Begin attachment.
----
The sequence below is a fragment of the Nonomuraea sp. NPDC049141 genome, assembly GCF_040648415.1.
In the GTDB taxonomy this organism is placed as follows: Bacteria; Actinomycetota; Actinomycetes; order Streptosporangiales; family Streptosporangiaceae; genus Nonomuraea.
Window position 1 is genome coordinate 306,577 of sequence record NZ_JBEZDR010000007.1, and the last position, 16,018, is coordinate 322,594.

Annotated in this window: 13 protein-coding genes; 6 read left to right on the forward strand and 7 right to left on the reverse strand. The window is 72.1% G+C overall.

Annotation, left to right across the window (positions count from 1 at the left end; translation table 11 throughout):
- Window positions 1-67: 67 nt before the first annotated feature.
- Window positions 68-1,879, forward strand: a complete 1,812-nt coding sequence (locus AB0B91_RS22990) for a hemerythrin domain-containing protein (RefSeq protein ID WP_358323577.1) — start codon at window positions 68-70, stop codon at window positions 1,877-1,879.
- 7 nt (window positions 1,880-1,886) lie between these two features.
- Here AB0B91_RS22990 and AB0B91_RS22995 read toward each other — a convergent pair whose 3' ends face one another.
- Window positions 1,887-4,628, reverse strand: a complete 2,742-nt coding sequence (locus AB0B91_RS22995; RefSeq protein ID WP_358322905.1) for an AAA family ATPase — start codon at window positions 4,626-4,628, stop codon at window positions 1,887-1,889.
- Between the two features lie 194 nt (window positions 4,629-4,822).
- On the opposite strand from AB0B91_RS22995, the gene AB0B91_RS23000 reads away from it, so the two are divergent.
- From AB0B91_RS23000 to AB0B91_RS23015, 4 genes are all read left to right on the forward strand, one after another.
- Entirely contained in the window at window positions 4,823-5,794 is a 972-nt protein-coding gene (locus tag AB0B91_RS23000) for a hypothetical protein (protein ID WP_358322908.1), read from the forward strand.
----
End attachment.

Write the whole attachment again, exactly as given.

The sequence below is a fragment of the Nonomuraea sp. NPDC049141 genome, assembly GCF_040648415.1.
In the GTDB taxonomy this organism is placed as follows: Bacteria; Actinomycetota; Actinomycetes; order Streptosporangiales; family Streptosporangiaceae; genus Nonomuraea.
Window position 1 is genome coordinate 306,577 of sequence record NZ_JBEZDR010000007.1, and the last position, 16,018, is coordinate 322,594.

Annotated in this window: 13 protein-coding genes; 6 read left to right on the forward strand and 7 right to left on the reverse strand. The window is 72.1% G+C overall.

Annotation, left to right across the window (positions count from 1 at the left end; translation table 11 throughout):
- Window positions 1-67: 67 nt before the first annotated feature.
- Window positions 68-1,879, forward strand: a complete 1,812-nt coding sequence (locus AB0B91_RS22990) for a hemerythrin domain-containing protein (RefSeq protein ID WP_358323577.1) — start codon at window positions 68-70, stop codon at window positions 1,877-1,879.
- 7 nt (window positions 1,880-1,886) lie between these two features.
- Here AB0B91_RS22990 and AB0B91_RS22995 read toward each other — a convergent pair whose 3' ends face one another.
- Window positions 1,887-4,628, reverse strand: a complete 2,742-nt coding sequence (locus AB0B91_RS22995; RefSeq protein ID WP_358322905.1) for an AAA family ATPase — start codon at window positions 4,626-4,628, stop codon at window positions 1,887-1,889.
- Between the two features lie 194 nt (window positions 4,629-4,822).
- On the opposite strand from AB0B91_RS22995, the gene AB0B91_RS23000 reads away from it, so the two are divergent.
- From AB0B91_RS23000 to AB0B91_RS23015, 4 genes are all read left to right on the forward strand, one after another.
- Entirely contained in the window at window positions 4,823-5,794 is a 972-nt protein-coding gene (locus tag AB0B91_RS23000) for a hypothetical protein (protein ID WP_358322908.1), read from the forward strand.